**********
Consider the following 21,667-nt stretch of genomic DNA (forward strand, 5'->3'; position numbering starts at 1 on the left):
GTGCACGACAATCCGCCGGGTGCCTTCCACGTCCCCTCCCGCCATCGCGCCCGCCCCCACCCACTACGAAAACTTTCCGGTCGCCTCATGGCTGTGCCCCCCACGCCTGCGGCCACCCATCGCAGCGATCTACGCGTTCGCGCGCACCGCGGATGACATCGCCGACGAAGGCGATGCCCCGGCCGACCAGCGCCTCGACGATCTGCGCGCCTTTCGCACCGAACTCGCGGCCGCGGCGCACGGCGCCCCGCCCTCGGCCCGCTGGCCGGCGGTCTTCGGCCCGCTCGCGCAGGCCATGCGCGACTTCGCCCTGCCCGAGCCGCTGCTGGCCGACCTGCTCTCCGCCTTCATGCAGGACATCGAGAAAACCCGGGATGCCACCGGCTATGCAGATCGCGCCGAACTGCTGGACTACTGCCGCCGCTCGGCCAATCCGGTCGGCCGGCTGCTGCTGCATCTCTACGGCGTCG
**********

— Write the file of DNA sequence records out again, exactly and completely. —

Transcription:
Consider the following 21,667-nt stretch of genomic DNA (forward strand, 5'->3'; position numbering starts at 1 on the left):
GTGCACGACAATCCGCCGGGTGCCTTCCACGTCCCCTCCCGCCATCGCGCCCGCCCCCACCCACTACGAAAACTTTCCGGTCGCCTCATGGCTGTGCCCCCCACGCCTGCGGCCACCCATCGCAGCGATCTACGCGTTCGCGCGCACCGCGGATGACATCGCCGACGAAGGCGATGCCCCGGCCGACCAGCGCCTCGACGATCTGCGCGCCTTTCGCACCGAACTCGCGGCCGCGGCGCACGGCGCCCCGCCCTCGGCCCGCTGGCCGGCGGTCTTCGGCCCGCTCGCGCAGGCCATGCGCGACTTCGCCCTGCCCGAGCCGCTGCTGGCCGACCTGCTCTCCGCCTTCATGCAGGACATCGAGAAAACCCGGGATGCCACCGGCTATGCAGATCGCGCCGAACTGCTGGACTACTGCCGCCGCTCGGCCAATCCGGTCGGCCGGCTGCTGCTGCATCTCTACGGCGTCG